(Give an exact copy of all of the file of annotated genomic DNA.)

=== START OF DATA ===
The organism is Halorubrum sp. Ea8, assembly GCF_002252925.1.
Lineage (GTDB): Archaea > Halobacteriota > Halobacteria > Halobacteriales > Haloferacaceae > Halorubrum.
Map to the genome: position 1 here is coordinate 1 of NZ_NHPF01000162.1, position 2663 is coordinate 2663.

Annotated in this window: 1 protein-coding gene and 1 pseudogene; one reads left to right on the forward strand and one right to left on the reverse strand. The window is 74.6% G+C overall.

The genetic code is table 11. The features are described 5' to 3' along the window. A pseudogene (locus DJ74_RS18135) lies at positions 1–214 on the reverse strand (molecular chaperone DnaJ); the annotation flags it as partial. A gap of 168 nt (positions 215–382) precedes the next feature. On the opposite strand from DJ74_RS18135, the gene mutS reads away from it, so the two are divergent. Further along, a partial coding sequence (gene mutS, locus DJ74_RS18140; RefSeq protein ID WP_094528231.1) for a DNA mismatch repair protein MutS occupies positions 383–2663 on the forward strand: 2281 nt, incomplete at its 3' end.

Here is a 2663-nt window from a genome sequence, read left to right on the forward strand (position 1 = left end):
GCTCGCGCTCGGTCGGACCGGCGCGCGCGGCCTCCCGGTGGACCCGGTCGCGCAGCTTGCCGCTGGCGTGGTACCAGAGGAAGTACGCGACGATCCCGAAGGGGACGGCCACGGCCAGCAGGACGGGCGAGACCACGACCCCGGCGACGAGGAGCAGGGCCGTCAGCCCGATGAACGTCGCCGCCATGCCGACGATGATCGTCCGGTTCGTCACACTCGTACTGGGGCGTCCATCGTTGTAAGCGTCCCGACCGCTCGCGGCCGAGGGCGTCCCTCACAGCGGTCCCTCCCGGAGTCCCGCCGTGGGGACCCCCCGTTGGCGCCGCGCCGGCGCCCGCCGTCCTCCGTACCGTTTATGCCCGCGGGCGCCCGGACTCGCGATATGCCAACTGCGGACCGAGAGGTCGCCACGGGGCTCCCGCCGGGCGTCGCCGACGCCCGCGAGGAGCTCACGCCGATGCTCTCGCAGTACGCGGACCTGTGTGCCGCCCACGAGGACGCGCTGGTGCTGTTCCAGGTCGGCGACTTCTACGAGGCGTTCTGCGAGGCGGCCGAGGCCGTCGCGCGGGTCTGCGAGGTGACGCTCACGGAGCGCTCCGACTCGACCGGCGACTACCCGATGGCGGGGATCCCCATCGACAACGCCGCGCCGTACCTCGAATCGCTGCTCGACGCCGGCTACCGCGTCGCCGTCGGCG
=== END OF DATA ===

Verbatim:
The organism is Halorubrum sp. Ea8, assembly GCF_002252925.1.
Lineage (GTDB): Archaea > Halobacteriota > Halobacteria > Halobacteriales > Haloferacaceae > Halorubrum.
Map to the genome: position 1 here is coordinate 1 of NZ_NHPF01000162.1, position 2663 is coordinate 2663.

Annotated in this window: 1 protein-coding gene and 1 pseudogene; one reads left to right on the forward strand and one right to left on the reverse strand. The window is 74.6% G+C overall.

The genetic code is table 11. The features are described 5' to 3' along the window. A pseudogene (locus DJ74_RS18135) lies at positions 1–214 on the reverse strand (molecular chaperone DnaJ); the annotation flags it as partial. A gap of 168 nt (positions 215–382) precedes the next feature. On the opposite strand from DJ74_RS18135, the gene mutS reads away from it, so the two are divergent. Further along, a partial coding sequence (gene mutS, locus DJ74_RS18140; RefSeq protein ID WP_094528231.1) for a DNA mismatch repair protein MutS occupies positions 383–2663 on the forward strand: 2281 nt, incomplete at its 3' end.

Here is a 2663-nt window from a genome sequence, read left to right on the forward strand (position 1 = left end):
GCTCGCGCTCGGTCGGACCGGCGCGCGCGGCCTCCCGGTGGACCCGGTCGCGCAGCTTGCCGCTGGCGTGGTACCAGAGGAAGTACGCGACGATCCCGAAGGGGACGGCCACGGCCAGCAGGACGGGCGAGACCACGACCCCGGCGACGAGGAGCAGGGCCGTCAGCCCGATGAACGTCGCCGCCATGCCGACGATGATCGTCCGGTTCGTCACACTCGTACTGGGGCGTCCATCGTTGTAAGCGTCCCGACCGCTCGCGGCCGAGGGCGTCCCTCACAGCGGTCCCTCCCGGAGTCCCGCCGTGGGGACCCCCCGTTGGCGCCGCGCCGGCGCCCGCCGTCCTCCGTACCGTTTATGCCCGCGGGCGCCCGGACTCGCGATATGCCAACTGCGGACCGAGAGGTCGCCACGGGGCTCCCGCCGGGCGTCGCCGACGCCCGCGAGGAGCTCACGCCGATGCTCTCGCAGTACGCGGACCTGTGTGCCGCCCACGAGGACGCGCTGGTGCTGTTCCAGGTCGGCGACTTCTACGAGGCGTTCTGCGAGGCGGCCGAGGCCGTCGCGCGGGTCTGCGAGGTGACGCTCACGGAGCGCTCCGACTCGACCGGCGACTACCCGATGGCGGGGATCCCCATCGACAACGCCGCGCCGTACCTCGAATCGCTGCTCGACGCCGGCTACCGCGTCGCCGTCGGCG